a new partnership to help American families gain better access to affordable housing, more transportation options, and lower transportation costs. The average working American family spends nearly 60 percent of its budget on housing and transportation costs, making these two areas the largest expenses for American families. Donovan and LaHood want to seek ways to cut these costs by focusing their efforts on creating affordable, sustainable communities.

I explain why this is important and welcome news after the jump.

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Yet another thread on Obama cabinet appointments (updated)

The more I think about it, the more I think Hillary Clinton should stay in the Senate. However, most analysts are speculating she will accept Barack Obama’s offer to become Secretary of State. Here’s a roundup of recent coverage on the appointment.

Tom Harkin thinks Hillary will be secretary of state, and he likes the idea:

Harkin said he was confident that former President Bill Clinton would not pose conflicts, as he’s agreed to make public the donors to his foundation and clear his travel schedule and speeches with the Obama administration, should his wife become secretary of state.

“If he’s willing to do whatever the Obama team and the president wants – and he should understand it, he’s a former president – that would be fine,” Harkin said.

He also said Obama naming her would be a demonstration of unity to the world. Sen. Clinton and Obama waged an intense, six-month campaign for the Democratic presidential nomination this year.

“I think it would send a good signal to the world if Hillary Clinton were secretary of state,” Harkin said. “The signal it sends to the world is we can have big fights politically here in the United States and yet after the election’s over, we pull together.”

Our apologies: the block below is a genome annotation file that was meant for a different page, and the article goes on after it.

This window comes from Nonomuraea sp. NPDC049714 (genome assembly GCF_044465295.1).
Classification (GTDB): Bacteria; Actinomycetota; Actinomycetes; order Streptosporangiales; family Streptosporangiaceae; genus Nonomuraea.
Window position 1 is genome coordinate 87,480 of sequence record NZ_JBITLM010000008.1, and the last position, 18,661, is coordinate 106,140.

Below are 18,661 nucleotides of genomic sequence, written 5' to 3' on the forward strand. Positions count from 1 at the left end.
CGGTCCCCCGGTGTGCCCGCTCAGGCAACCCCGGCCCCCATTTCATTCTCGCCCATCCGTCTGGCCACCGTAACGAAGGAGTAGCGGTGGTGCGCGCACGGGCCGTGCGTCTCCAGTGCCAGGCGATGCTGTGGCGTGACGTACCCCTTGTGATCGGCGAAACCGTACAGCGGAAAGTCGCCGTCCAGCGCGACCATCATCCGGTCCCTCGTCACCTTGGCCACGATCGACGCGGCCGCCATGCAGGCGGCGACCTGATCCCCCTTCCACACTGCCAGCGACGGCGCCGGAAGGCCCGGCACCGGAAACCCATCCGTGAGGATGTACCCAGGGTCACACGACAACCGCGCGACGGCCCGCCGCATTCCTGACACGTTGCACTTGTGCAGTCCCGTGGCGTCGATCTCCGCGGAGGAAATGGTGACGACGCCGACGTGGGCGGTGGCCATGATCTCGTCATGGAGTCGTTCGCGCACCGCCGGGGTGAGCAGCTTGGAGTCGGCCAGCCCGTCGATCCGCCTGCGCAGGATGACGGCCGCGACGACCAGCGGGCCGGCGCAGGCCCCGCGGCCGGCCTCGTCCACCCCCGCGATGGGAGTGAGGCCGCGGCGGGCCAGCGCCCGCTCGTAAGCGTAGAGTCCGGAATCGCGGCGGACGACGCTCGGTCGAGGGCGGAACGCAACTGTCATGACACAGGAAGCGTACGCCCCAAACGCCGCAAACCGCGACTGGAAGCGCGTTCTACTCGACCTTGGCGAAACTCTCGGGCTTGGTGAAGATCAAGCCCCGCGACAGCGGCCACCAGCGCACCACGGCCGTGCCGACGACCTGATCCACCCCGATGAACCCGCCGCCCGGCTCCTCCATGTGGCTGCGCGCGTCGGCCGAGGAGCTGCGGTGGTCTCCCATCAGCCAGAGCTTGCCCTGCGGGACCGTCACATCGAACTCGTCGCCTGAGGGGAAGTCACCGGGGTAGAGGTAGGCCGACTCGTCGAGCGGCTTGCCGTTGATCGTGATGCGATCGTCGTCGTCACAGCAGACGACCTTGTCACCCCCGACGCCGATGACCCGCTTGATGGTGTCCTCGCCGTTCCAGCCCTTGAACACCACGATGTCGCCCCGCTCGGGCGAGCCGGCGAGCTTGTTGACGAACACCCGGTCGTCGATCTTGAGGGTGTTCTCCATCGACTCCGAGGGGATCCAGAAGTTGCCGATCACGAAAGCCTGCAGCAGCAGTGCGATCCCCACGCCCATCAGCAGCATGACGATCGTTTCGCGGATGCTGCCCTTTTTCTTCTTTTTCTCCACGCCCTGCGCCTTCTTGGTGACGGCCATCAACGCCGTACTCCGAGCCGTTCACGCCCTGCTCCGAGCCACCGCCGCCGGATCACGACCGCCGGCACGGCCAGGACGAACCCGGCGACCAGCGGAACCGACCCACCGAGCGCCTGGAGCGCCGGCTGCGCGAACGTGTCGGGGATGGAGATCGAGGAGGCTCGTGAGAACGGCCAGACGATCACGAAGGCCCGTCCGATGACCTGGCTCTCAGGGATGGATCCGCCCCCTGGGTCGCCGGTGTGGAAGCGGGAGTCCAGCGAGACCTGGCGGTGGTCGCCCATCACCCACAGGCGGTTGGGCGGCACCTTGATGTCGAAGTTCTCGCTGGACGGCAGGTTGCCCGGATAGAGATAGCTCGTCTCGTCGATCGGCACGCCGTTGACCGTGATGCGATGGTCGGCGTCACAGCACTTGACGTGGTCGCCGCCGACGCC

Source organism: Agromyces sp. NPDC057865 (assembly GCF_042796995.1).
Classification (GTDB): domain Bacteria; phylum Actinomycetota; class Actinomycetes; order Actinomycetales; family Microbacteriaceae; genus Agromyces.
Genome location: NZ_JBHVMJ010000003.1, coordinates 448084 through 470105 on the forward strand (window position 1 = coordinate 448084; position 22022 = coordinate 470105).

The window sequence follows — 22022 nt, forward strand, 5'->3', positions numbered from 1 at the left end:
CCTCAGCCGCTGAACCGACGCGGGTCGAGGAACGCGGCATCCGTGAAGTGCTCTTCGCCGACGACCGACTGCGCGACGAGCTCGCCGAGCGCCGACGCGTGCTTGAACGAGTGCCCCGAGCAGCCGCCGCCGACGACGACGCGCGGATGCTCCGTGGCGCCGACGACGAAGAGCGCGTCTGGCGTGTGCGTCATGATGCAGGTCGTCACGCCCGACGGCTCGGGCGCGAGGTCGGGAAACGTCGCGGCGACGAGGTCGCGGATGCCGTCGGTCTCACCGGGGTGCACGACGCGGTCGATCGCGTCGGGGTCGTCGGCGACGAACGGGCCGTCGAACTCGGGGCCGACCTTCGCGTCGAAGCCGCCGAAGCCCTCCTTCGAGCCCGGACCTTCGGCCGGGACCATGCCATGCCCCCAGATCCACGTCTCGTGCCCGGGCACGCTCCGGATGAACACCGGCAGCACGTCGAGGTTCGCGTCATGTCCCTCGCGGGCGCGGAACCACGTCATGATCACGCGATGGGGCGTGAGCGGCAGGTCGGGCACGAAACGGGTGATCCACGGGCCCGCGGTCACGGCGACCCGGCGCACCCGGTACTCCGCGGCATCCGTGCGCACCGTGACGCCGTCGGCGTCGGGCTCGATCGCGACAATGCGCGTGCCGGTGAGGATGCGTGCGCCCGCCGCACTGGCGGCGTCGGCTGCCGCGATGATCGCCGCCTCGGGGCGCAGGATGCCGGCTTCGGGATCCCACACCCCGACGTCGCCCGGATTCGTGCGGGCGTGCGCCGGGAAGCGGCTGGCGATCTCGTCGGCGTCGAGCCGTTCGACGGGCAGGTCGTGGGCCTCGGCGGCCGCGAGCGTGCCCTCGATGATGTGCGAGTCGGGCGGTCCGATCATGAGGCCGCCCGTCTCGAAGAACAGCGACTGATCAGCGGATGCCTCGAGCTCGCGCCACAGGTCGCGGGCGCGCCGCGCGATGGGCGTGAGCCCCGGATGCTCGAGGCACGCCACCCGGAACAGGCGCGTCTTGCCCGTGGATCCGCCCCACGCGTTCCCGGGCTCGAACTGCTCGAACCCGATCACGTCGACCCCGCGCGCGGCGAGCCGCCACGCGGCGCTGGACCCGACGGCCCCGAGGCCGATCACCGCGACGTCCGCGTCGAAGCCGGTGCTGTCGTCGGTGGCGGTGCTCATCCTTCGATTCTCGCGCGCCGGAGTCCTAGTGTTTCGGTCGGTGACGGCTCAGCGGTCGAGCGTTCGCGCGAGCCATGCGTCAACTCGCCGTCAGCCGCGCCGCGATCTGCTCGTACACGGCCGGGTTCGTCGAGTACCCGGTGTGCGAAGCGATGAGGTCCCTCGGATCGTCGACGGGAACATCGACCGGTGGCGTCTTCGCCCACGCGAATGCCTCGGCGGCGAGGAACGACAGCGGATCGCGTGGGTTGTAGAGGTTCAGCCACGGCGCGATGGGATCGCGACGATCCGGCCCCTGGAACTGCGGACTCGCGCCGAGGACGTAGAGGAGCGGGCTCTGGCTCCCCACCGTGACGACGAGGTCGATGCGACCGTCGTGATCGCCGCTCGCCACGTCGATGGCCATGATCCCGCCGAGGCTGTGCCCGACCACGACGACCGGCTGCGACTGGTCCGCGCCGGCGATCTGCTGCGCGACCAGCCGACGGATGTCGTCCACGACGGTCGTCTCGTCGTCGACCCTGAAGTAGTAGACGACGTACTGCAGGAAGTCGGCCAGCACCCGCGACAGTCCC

Where does that leave Bill Richardson? I hope he ends up in the cabinet. UPDATE: ragbrai08 has heard rumblings Richardson might become Secretary of the Interior, which would be a decent fit for him.

Kia Franklin of the Drum Major Institute wrote an interesting piece on Eric Holder, the likely attorney general, and where he stands on civil justice issues.

John Crabtree of the Center for Rural Affairs blog offers “A Different View of [Tom] Vilsack,” the front-runner to run the U.S. Department of Agriculture:

It is difficult, if not impossible, to predict when, where and from whom leadership will emerge. The book on Tom Vilsack is not complete, and perhaps that is a good thing. He does not get a perfect score on my litmus tests. But, when I disagree with him in the future I will continue to engage him, just as I always have, whether he is a private citizen or the Secretary of Agriculture. And he will engage me, just as he always has.